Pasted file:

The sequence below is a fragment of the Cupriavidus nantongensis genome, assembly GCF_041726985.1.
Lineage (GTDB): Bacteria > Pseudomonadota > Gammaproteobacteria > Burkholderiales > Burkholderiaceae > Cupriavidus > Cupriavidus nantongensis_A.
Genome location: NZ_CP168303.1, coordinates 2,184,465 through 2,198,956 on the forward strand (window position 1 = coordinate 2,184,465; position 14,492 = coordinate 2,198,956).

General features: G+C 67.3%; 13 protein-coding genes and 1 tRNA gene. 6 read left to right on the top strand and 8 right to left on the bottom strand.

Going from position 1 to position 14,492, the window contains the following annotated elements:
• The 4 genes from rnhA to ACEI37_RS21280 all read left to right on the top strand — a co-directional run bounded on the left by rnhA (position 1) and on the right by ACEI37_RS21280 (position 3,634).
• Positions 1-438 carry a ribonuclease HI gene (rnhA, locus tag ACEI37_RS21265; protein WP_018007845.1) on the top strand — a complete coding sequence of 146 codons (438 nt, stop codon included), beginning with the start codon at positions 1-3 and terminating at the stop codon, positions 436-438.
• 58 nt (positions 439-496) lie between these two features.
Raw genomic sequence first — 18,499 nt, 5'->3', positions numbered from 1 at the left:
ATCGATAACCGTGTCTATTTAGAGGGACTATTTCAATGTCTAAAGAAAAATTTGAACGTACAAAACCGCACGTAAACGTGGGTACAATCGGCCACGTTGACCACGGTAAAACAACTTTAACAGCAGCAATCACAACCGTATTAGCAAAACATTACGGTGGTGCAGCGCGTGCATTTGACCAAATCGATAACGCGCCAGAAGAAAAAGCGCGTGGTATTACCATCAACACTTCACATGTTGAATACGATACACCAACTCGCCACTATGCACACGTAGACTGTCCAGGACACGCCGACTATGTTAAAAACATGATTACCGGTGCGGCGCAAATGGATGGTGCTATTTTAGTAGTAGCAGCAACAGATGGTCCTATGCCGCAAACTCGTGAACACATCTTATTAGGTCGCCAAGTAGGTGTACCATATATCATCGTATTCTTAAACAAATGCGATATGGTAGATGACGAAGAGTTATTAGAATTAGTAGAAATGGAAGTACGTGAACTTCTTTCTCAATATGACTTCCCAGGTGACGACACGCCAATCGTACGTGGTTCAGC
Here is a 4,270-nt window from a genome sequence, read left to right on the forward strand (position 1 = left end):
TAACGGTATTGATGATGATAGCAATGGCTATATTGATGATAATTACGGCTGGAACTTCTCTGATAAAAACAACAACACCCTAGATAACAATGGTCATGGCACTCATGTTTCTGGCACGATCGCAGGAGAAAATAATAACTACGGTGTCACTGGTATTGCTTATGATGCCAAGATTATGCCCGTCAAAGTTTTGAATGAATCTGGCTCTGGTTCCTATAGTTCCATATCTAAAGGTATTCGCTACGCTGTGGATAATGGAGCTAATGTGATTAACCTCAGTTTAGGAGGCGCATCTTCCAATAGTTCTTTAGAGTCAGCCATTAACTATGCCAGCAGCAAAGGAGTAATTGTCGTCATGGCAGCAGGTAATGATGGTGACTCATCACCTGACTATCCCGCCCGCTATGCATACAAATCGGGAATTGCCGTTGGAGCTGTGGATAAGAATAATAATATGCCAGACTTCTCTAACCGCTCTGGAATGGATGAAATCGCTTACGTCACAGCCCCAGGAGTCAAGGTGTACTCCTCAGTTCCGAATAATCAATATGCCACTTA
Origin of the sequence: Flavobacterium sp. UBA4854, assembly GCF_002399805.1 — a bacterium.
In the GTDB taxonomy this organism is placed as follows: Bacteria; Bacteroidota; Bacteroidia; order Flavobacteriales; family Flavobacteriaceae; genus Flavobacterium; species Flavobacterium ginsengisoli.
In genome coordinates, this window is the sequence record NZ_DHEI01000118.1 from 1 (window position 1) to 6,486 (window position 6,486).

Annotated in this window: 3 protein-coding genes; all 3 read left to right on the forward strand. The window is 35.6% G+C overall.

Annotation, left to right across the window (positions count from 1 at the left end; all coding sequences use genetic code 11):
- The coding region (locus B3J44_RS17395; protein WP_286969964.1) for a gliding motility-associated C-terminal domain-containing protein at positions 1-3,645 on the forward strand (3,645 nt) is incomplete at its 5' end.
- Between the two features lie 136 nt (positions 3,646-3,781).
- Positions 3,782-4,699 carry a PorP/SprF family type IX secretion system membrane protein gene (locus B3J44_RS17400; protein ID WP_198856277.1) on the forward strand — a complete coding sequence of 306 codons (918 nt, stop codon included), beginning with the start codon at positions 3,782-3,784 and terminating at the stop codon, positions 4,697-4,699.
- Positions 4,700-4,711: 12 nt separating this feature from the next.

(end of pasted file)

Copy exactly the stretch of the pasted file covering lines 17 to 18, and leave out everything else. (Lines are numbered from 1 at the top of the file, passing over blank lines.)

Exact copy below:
Annotation, left to right across the window (positions count from 1 at the left end; all coding sequences use genetic code 11):
- The coding region (locus B3J44_RS17395; protein WP_286969964.1) for a gliding motility-associated C-terminal domain-containing protein at positions 1-3,645 on the forward strand (3,645 nt) is incomplete at its 5' end.